By: Marshall Goldsmith
I had heard of this one for a while and put it on my list to get to BUT when I was recommended this book by 3 different people as their favorite book in a matter of a couple of weeks, I decided to move it up to the front of the line.
The concept of the book is that some of the behaviors that enable people to become successful can actually keep them from taking the next step to becoming more successful or fulfilled. The book dives into what those behaviors typically are and what to do about them.
“Twenty Bad Workplace Habits”
These are the habits that you need to stop if you want to take your business to the next level:
- “Winning too much” – The all-consuming need to win, even when winning doesn’t matter.
- “Adding too much value” – When someone comes to you with an idea and you immediately feel the need to improve it, you are guilty of adding too much value.
- “Passing judgment” – Offering an opinion in a business setting is okay. But asking people for their opinion and then making a comment about it is not okay.
- “Making destructive comments” – Many successful people believe they are straight-shooters and pride themselves on their candor. But making critical comments or sarcastic remarks is never constructive.
- “Starting with ‘no,’ ‘but’ or ‘however'” – No matter how well intentioned you are, when you listen to an idea, suggestion or comment, and begin your reply with “no,” “but” or “however,” you are communicating that you know better.
- “Telling the world how smart [you] are” – Many leaders can’t resist letting everyone know just how smart they are. If you use phrases such as, “I already knew that,” you insult and alienate people, which is not very smart. Simply say, “Thank you.”
- “Speaking when angry” – The problem with losing your temper at work is that you also lose control.
- “Negativity,” or “Let me explain why that won’t work” – Some people’s first response to any input is to point out that it won’t work and why. If your first response is always negative, people will be reluctant to present you with new ideas.
- “Withholding information” – Rather than giving you an advantage, this habit only breeds mistrust.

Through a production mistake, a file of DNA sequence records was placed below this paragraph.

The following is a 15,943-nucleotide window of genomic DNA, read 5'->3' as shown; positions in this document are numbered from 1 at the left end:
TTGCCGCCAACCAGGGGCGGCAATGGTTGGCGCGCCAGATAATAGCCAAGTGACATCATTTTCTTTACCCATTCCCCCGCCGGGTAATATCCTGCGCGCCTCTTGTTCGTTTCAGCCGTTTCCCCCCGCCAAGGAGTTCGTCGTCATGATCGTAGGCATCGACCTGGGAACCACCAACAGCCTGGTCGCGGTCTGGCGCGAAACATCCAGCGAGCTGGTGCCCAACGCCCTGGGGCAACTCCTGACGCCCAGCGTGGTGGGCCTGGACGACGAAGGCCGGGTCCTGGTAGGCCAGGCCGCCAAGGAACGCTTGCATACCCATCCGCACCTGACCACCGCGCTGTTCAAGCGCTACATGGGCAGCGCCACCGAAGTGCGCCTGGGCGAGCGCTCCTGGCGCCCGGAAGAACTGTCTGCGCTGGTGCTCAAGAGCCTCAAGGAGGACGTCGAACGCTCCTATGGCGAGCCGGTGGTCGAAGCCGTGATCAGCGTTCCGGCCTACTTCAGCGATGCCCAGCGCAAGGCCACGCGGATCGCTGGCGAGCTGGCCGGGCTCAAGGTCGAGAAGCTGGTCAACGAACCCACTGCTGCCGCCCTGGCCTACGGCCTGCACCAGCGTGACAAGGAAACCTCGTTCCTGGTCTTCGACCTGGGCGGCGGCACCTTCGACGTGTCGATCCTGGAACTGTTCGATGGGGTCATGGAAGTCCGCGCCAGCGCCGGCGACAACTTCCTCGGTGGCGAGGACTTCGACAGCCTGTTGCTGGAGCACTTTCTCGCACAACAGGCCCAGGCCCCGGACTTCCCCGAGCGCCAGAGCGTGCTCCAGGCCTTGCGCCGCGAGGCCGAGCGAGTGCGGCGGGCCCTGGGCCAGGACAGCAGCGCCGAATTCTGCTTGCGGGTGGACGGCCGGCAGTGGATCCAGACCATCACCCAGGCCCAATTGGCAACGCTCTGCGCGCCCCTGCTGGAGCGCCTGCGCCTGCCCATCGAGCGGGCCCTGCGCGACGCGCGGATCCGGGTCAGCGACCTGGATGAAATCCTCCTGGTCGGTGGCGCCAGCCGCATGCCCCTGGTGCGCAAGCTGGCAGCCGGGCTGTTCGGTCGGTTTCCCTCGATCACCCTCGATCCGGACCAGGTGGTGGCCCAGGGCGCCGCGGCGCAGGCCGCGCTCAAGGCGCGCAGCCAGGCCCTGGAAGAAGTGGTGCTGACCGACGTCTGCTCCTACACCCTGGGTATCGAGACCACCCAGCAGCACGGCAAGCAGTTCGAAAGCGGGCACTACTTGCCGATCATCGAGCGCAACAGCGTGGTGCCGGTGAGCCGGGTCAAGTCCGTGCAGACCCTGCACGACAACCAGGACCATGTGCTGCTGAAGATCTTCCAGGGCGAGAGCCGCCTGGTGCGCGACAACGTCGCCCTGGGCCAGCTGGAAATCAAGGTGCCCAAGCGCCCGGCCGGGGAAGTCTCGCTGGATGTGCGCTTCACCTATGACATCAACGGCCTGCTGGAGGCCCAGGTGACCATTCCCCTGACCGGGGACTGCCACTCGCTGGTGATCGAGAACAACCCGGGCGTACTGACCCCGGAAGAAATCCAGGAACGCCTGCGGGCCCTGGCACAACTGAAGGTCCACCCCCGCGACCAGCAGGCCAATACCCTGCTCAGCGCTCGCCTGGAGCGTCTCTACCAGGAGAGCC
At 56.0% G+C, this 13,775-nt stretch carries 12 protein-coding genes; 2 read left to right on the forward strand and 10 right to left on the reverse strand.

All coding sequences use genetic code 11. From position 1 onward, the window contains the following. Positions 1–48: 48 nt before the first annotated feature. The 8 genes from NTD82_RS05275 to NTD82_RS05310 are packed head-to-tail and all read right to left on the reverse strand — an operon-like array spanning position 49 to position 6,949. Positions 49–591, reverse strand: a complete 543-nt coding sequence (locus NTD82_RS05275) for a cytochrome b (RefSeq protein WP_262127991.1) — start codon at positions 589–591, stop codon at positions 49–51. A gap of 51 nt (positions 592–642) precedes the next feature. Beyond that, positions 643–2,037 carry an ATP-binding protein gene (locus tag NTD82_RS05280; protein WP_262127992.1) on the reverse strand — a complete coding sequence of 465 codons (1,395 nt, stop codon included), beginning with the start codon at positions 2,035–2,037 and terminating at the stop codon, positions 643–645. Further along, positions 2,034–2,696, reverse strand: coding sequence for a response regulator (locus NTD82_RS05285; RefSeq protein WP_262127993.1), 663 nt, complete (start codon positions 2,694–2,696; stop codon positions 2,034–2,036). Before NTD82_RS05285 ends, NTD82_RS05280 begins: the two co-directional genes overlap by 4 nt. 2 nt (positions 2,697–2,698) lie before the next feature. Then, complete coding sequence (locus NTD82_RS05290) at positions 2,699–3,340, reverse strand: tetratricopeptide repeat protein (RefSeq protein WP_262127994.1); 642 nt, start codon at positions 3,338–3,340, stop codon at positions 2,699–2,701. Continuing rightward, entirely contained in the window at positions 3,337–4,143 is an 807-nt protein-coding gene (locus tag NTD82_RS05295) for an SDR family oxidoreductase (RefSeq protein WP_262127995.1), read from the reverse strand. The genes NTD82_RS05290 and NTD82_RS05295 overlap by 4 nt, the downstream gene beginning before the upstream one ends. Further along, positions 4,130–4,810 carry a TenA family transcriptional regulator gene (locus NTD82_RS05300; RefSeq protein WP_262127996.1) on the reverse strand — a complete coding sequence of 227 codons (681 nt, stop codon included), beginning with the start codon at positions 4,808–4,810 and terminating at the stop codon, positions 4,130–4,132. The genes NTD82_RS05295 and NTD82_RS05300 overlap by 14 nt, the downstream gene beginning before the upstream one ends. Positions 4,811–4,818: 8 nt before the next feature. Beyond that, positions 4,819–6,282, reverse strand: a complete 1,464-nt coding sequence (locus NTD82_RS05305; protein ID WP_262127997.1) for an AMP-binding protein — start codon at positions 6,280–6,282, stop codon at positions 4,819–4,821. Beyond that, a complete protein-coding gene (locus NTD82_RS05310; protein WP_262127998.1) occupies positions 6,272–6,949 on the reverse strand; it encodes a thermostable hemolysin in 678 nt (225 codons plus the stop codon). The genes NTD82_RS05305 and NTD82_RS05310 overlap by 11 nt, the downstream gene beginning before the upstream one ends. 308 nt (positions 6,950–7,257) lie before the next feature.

- “Failing to give proper recognition” – If you want to foster resentment among your co-workers, failing to give proper recognition will do just that.
- “Claiming credit that [you] don’t deserve” – The only thing worse than withholding recognition is claiming the credit for someone else’s work.
- “Making excuses” – Excuses are not acceptable. They come in two categories: “blunt and subtle.” A blunt excuse is, “Sorry I’m late; I got caught in traffic.” A subtle excuse is when you blame some inherent failing like, “I’m bad at returning phone calls.” Ask yourself why you have such failings, and then do something about them.
- “Clinging to the past” – This is an offshoot of the general tendency to place blame, and it stems from assigning the fault for mistakes to someone or some event that happened years ago. It reflects a lack of accountability.
- “Playing favorites” – When an employee gets the boss’s approval based on something other than performance, favoritism is often the cause.
- “Refusing to express regret” – Apologizing is very difficult for successful people because it requires them to admit they were wrong. However, when you do apologize, you enable people to release ill feelings from the past and forge a new relationship in the future.
- “Not listening” – This rude habit sends many negative messages such as, “I don’t care enough to pay attention” or, “Stop wasting my valuable time.”
- “Failing to express gratitude” – Your automatic response to any suggestion should be, “Thank you.”
- “Punishing the messenger” – This is responding in anger when someone tells you something you don’t want to hear. Again, the best response is, “Thank you.”
- “Passing the buck” – Not accepting blame is the flip side of taking credit for other people’s accomplishments. And, it is just as destructive.
- “An excessive need to be ‘me'” – When you excuse negative or destructive behavior with this attitude, it keeps you from deciding to change.
7-Step Method for Changing for the Better
The steps to correct any of the above bad habits are:
- Gather feedback. Ask for honest feedback on your weaknesses from those you trust at work and at home.
- Apologize. When you apologize, say the words, “I’m sorry. I’ll try to do better.” Then say nothing else. Do not qualify your behavior or make excuses for your actions.
- Advertise your apology and intent to change over and over to those around you. This personal advertising helps you change other people’s perceptions of your behavior and it holds you accountable.
- Listen. Listen attentively and make the person you are listening to feel like the most important person in the room.
- Thanking. Express gratitude, begin by simply saying, “Thank you.” List the 25 people who have helped you the most in your life. Now, write a thank-you note to each of them.
- Follow Up. If you are undergoing a change, you need to track your on-going progress to ensure you are sticking to your change.
- Feedforward. A four-step process.
- Choose a behavior you would like to change.
- Have a one-on-one conversation with someone to explain your desire for making this change.
- Ask that person for two suggestions about how you can make the change.
- Accept these suggestions as feedforward ideas you will implement.
Find 3 people you trust to give you honest feedback and ask them to describe your shortcomings at the office and at home.